Every Christmas, we play kazoos. Each member of the family—aunts, uncles, cousins, grandparents, significant others—picks a colorful plastic instrument from the bag in which these simple little things have been dutifully hidden from the world like sacred treasures for the last 365 days, save a (hopeful) cleaning with soap and water sometime after their last use.
After almost three years of teaching high school English, I’ve found that one of the hardest skills to teach is literary analysis. Some of our 17-year-old selves might have remembered being irked at our high school English teachers, who, quite passionately, urged us to see the green light as more than just a light, but a symbol, representing the hopes and dreams and guiding path of our main character’s future (hey, Gatsby)! We rolled our eyes. Why couldn’t a light just be a light, or a scar simply a scar, or the letter ‘A’ just that- a letter?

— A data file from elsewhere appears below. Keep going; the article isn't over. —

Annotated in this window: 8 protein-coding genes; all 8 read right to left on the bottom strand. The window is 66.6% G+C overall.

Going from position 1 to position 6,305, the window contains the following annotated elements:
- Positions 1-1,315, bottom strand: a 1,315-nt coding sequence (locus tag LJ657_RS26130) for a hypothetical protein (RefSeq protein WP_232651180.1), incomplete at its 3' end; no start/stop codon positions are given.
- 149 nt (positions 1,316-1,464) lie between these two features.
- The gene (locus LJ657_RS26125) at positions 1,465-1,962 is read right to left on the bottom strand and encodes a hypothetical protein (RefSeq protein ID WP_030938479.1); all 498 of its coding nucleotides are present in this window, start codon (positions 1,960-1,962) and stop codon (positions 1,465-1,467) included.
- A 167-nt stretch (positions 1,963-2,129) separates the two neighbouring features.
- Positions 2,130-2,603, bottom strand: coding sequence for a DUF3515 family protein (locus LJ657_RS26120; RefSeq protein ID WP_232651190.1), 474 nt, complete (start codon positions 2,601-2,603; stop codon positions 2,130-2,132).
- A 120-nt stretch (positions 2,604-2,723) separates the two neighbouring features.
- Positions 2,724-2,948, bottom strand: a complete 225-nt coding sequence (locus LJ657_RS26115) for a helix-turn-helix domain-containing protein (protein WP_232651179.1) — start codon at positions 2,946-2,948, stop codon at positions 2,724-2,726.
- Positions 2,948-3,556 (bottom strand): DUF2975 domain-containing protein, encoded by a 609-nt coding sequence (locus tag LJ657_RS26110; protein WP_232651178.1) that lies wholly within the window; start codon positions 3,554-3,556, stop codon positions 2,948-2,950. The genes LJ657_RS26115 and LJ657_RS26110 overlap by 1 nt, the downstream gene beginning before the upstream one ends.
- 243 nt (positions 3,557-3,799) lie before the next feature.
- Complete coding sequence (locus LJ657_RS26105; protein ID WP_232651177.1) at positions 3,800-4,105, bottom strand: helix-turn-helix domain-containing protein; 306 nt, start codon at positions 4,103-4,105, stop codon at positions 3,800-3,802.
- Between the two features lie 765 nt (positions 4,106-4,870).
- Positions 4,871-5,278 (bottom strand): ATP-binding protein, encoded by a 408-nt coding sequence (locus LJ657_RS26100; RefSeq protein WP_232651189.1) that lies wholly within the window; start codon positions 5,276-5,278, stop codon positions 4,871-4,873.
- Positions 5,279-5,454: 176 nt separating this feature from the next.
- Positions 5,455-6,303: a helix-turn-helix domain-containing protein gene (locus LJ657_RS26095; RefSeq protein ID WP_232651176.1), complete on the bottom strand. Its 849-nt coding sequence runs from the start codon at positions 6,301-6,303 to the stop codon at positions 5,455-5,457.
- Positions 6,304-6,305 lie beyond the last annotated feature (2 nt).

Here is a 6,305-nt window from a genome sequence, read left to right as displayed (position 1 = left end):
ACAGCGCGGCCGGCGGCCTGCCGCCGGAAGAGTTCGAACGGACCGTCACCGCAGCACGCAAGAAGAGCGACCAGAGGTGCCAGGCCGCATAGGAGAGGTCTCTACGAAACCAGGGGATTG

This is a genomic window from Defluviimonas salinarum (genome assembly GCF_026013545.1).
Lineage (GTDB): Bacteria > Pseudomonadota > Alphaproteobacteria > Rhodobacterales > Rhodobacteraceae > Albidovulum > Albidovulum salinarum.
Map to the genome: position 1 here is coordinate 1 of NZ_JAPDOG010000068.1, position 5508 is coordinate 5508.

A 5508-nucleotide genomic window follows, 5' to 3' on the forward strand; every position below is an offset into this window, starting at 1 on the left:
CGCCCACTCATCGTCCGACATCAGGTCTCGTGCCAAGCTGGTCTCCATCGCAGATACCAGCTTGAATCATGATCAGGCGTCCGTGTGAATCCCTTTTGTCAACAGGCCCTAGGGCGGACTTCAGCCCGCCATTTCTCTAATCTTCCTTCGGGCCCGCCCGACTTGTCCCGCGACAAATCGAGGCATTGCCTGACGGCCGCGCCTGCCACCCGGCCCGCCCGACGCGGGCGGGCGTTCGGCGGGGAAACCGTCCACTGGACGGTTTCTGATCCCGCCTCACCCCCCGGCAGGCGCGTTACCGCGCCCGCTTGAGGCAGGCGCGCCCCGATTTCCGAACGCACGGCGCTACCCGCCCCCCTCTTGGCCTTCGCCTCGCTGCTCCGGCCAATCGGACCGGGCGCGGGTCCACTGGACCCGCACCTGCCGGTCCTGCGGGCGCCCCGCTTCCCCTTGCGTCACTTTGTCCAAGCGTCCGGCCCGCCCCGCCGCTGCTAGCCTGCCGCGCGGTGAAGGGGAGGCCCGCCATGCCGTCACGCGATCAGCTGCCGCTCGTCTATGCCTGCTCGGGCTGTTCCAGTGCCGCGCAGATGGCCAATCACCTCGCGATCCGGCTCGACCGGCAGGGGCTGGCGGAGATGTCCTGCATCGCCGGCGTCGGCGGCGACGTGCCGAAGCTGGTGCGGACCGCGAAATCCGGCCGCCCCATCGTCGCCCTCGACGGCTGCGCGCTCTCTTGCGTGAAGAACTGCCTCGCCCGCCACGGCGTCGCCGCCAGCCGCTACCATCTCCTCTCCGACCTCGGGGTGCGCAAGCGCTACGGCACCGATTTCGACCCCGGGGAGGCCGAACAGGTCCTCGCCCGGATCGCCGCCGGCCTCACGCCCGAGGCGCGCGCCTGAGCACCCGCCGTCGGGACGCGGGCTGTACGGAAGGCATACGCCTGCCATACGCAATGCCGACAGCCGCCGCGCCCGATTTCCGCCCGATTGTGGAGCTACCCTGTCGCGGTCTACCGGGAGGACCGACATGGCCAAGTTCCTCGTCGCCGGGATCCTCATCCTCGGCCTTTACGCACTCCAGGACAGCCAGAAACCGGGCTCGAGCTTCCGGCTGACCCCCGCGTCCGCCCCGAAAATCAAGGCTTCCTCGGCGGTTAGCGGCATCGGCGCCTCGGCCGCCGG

Capitol Hill is quiet on a Wednesday afternoon. People have been swept off the sidewalks and tucked indoors. I spend this odd, midweek day off renting out a booth for the price of bottomless coffee. Well-dressed men and women filter in and out of Pete’s Diner on lunch breaks, but I remain. I am furniture, passing time, solid and stationary, as others mill about their lives.
June 24, 2016
Today I changed the pull-up diaper of a man about one year my senior. Though I’ll spare the details, know that there were many details and they all adequately tempted my gag reflex. Throughout the whole tidying, my thoughts ranged from “Why am I the one the one who has to do this” to “I’m not sure if I should write a thank-you to my mom for doing this for me back in the day or if she should write one to me for becoming potty trained before I was grown enough to do this much damage.” My spoken words, thankfully, were gentler. “Mike, you really gotta get to the toilet next time.”